I’ll be honest, my motivation is selfish. I absolutely adore the process of creation, and live for those moments when I can sink deep into a story and let the world slip away. Modern authors are business people, and with that comes a lot of tasks I didn’t dream about as a little girl: marketing, production, business logistics. But it’s all worth it for those hours I get to spend every day living inside a world of my own making.
3. As an Idaho resident, what do you most enjoy about living here?
I come from the Phoenix area, and am a city girl at heart. Boise wasn’t originally in my plans, but it’s a great place to live. It offers almost everything you could want from a big city, while still having a small town feel. People are so friendly here! My husband and I love exploring the downtown area, which has such fantastic character. As a family, we frequent the Valley’s many parks along the Greenbelt. I haven’t quite warmed up to the snow, or any of the activities people like to do in the snow, so while I consider the Boise mountains a beautiful asset, I feel they’re best enjoyed from a distance! We’ve also gone gallivanting through other parts of the state: Sun Valley, Grimes Creek, Bruno Sand Dunes, Coeur d’Alene, and Shoshone Falls to name a few. Idaho never fails to delight.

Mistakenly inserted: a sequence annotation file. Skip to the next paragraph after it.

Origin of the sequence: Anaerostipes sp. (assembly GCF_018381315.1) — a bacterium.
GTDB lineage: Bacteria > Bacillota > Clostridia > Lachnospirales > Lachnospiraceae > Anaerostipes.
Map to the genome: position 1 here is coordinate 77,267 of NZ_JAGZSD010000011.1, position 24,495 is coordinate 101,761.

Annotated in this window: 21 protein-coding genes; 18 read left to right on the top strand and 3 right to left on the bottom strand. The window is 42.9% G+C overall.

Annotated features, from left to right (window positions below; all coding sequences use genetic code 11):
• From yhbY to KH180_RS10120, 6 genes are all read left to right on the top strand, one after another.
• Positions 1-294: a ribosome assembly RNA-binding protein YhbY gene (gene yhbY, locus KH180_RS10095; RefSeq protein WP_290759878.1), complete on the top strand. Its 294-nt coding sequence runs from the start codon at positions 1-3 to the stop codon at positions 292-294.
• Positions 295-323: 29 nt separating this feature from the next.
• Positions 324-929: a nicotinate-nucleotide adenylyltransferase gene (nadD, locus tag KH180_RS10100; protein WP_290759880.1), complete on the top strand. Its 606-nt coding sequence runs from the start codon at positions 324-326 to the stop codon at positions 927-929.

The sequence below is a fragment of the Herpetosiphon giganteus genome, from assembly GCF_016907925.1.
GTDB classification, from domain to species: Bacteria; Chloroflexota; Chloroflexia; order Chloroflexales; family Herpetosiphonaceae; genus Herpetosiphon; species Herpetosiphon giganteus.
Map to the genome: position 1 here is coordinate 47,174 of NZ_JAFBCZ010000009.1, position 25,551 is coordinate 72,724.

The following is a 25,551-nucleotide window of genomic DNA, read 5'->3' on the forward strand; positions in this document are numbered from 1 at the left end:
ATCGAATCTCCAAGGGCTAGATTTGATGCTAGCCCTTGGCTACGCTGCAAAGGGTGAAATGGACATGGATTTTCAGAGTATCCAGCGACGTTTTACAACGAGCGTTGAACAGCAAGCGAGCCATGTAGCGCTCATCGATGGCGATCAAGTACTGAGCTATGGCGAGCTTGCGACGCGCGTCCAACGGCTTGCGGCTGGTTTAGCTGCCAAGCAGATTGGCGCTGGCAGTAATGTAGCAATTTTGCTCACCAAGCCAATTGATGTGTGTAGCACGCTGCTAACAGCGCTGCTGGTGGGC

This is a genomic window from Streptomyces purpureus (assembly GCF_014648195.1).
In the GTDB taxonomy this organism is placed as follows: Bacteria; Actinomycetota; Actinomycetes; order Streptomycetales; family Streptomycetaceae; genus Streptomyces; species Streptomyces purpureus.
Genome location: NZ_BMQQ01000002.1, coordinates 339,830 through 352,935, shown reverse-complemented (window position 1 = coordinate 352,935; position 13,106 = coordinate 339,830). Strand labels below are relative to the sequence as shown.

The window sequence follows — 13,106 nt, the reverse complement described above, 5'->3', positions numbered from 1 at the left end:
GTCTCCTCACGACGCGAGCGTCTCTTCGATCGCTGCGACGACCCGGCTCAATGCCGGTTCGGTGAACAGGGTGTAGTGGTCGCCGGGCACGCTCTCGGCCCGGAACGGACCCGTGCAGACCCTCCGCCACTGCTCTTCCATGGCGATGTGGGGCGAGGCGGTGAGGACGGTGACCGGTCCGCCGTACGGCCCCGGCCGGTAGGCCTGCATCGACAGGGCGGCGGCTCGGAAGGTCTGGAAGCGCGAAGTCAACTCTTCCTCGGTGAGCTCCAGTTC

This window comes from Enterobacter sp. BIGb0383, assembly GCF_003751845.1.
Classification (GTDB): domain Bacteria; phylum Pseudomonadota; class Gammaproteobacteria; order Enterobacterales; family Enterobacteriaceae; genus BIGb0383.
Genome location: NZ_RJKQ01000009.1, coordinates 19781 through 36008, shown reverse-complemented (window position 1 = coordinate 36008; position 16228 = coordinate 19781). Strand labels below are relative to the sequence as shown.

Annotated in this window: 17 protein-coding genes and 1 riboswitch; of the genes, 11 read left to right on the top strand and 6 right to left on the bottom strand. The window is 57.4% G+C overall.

4. Describe some highlights of Idaho’s literary community.
The Treasure Valley has a remarkably vibrant literary community. There’s something for everyone, from The Cabin to the Idaho Writers Guild to smaller groups. Writers in this community are eager to help one another out and have a wonderful camaraderie with one another. If you’re looking for support as a writer, you don’t have to look far.
5. What is the name of your blog and what can readers expect to find there?
I’m both an author and editor, so I have different websites for each. My editing website is primarily a resource for the many aspiring writers I meet. I found myself answering the same questions and sending people to the same websites over and over again, so I gathered everything into one place on my website so I’d have an easy way to share that information with others.